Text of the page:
Cropped view of a young Hispanic police officer standing outside his patrol car.

The Montgomery County Council on Tuesday unanimously approved the nine members of the county’s new Police Accountability Board, which will handle complaints about possible police misconduct.

The council passed legislation in April creating the nine-member board, as well as a separate five-member Administrative Charging Committee.

The accountability board will advise the County Council and county executive on policing issues and review officer complaints filed by the public before sending the complaints to the charging committee. The charging committee will review body camera footage and other evidence, interview witnesses and recommend administrative charges for officers.

Police Accountability Board members will make $10,000 per year and Administrative Charging Committee members will make $16,000 per year. The chair of the accountability board will make $22,000 per year.

The nine members approved to the accountability board on Tuesday, all county residents, are:

  • Bishop Paul Walker, chair of the board and a local pastor
  • Alicia Hudson, an attorney and member of the county’s Policing Advisory Commission
  • Kenneth Kellner, an attorney working with the U.S. Department of Justice
  • George Lluberes, a political scientist who works in market research
  • Rudy Logan, a nonprofit official and minister 
  • Katharine Manning, an attorney who has worked on several social issues 
  • Alvin “Greg” McCray, an information technology and sales professional
  • Thomas Williams Jr., a county Board of Elections aide and former financial adviser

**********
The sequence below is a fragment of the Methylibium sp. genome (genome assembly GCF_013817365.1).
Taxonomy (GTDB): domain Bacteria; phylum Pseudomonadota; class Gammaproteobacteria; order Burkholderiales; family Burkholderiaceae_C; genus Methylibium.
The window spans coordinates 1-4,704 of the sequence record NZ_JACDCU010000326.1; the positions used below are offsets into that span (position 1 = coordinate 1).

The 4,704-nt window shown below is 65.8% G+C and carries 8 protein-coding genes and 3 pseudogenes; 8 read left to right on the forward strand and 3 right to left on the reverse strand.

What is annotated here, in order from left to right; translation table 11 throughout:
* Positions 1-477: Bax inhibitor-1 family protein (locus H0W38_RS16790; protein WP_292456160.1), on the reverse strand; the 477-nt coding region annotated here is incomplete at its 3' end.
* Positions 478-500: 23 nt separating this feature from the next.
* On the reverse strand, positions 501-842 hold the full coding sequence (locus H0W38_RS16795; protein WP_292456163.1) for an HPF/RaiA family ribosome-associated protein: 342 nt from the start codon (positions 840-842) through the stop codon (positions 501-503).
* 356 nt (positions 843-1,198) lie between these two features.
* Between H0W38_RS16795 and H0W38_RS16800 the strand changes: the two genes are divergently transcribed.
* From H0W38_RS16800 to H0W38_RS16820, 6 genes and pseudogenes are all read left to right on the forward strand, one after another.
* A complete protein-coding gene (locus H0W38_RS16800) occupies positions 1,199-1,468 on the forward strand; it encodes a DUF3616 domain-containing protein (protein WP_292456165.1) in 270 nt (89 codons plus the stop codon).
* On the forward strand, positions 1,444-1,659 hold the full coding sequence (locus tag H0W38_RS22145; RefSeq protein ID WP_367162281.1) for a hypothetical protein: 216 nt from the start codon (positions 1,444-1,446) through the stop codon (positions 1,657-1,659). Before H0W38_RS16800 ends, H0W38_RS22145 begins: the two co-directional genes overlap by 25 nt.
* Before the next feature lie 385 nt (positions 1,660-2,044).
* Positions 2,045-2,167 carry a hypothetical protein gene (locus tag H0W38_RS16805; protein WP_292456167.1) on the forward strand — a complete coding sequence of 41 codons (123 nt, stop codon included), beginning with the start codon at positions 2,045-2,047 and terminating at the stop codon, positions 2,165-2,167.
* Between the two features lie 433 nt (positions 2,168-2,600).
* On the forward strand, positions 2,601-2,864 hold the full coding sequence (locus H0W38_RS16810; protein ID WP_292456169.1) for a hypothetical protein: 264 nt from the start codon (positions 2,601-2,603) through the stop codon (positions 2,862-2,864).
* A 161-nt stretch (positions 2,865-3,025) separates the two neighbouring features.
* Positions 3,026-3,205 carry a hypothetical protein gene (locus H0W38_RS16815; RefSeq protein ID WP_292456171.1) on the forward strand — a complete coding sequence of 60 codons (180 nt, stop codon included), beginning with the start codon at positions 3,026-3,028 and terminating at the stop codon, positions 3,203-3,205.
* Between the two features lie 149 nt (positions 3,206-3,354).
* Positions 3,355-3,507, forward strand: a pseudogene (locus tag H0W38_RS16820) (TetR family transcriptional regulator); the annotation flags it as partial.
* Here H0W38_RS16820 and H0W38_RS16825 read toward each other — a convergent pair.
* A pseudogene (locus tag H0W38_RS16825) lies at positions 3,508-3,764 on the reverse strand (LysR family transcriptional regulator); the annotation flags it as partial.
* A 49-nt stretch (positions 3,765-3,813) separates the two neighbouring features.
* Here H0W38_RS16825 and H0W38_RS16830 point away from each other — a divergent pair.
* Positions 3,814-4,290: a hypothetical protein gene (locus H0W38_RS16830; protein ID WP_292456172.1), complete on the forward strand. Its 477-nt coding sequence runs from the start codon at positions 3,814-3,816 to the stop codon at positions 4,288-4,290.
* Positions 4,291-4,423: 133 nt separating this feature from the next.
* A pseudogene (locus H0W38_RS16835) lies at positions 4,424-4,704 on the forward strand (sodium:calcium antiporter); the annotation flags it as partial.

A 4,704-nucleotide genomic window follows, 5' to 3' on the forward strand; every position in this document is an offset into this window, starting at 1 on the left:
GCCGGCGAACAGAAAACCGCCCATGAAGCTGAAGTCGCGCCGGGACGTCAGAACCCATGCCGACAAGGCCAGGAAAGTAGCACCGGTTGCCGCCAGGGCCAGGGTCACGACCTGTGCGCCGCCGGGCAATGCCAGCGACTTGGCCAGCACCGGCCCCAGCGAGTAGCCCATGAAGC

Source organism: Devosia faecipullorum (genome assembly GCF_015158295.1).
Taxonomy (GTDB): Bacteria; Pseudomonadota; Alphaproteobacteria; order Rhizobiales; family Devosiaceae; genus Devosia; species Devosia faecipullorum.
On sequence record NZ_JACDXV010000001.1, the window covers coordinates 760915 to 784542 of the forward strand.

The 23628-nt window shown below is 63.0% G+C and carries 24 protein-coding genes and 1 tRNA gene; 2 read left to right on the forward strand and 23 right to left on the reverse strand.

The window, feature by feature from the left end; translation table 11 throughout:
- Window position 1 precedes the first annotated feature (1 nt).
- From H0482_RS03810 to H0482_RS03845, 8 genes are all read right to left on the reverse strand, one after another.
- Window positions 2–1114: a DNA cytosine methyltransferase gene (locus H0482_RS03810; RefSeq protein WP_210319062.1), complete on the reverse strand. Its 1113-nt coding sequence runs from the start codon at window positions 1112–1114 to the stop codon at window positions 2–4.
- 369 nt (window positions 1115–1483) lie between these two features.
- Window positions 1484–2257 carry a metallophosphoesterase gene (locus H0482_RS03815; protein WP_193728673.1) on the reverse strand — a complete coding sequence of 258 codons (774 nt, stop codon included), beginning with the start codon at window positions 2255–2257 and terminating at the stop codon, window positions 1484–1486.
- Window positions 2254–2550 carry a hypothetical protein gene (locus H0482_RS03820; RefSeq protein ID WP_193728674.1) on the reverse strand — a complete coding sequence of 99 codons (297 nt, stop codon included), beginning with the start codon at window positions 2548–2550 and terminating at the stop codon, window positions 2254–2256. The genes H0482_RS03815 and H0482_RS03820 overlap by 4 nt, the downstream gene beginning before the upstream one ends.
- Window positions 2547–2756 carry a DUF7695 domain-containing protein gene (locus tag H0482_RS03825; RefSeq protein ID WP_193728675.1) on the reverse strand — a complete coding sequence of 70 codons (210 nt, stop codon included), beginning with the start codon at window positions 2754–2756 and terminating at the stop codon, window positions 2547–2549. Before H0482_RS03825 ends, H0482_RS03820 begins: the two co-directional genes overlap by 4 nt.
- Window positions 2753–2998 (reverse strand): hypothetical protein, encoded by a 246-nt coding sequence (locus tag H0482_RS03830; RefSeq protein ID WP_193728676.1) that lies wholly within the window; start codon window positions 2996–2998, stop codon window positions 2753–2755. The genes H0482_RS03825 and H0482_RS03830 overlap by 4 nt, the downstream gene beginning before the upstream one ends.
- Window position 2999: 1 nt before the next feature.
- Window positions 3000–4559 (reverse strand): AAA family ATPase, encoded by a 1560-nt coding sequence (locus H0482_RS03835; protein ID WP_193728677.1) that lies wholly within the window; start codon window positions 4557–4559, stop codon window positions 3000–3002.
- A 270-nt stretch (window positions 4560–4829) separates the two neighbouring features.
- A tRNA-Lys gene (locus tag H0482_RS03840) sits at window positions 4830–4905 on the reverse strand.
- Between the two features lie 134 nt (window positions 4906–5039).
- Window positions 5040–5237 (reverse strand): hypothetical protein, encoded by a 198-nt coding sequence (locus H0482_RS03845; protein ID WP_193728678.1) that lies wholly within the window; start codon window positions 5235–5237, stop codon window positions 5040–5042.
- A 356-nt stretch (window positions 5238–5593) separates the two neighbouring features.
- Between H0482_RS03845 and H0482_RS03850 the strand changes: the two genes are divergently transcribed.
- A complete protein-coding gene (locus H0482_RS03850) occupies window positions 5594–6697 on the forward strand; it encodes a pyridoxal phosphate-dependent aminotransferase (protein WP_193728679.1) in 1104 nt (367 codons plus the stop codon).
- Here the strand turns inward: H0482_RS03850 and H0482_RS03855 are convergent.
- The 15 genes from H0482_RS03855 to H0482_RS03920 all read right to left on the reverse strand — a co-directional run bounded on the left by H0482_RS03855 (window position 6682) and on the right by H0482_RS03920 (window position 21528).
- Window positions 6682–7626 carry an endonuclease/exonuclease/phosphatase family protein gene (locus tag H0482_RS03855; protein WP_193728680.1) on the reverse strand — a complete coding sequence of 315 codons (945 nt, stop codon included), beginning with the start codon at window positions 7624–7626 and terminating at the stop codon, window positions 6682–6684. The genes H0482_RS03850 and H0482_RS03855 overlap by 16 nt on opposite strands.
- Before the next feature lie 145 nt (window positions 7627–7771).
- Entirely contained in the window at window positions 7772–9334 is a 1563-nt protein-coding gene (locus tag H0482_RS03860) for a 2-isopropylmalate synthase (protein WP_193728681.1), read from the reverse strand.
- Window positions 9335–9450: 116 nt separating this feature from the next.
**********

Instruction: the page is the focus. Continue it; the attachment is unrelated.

• Christopher Zatratz, a labor attorney

Montgomery County was required to approve its Police Accountability Board before July 1, according to state law.

Council President Gabe Albornoz said during Tuesday’s meeting that he was encouraged by answers the soon-to-be board members gave to council members’ questions last week.

“It was clear to me, as it was to all of my colleagues, that each of these members understand the critical nature of this work and the importance of impartiality, and the bridge that will hopefully connect law enforcement and the community, and vice versa,” he said.

The members of the Administrative Charging Committee have not yet been selected. The Police Accountability Board must first meet, and then will choose two of the charging committee’s members, according to council spokeswoman Sonya Healy. Another two members of the charging committee must be chosen by County Executive Marc Elrich. The fifth member of the charging committee could either be Walker, who is the accountability board’s new chair, or someone he selects.

Dan Schere can be reached at daniel.schere@bethesdamagazine.com

Dan Schere

Dan Schere can be reached at daniel.schere@bethesdamagazine.com.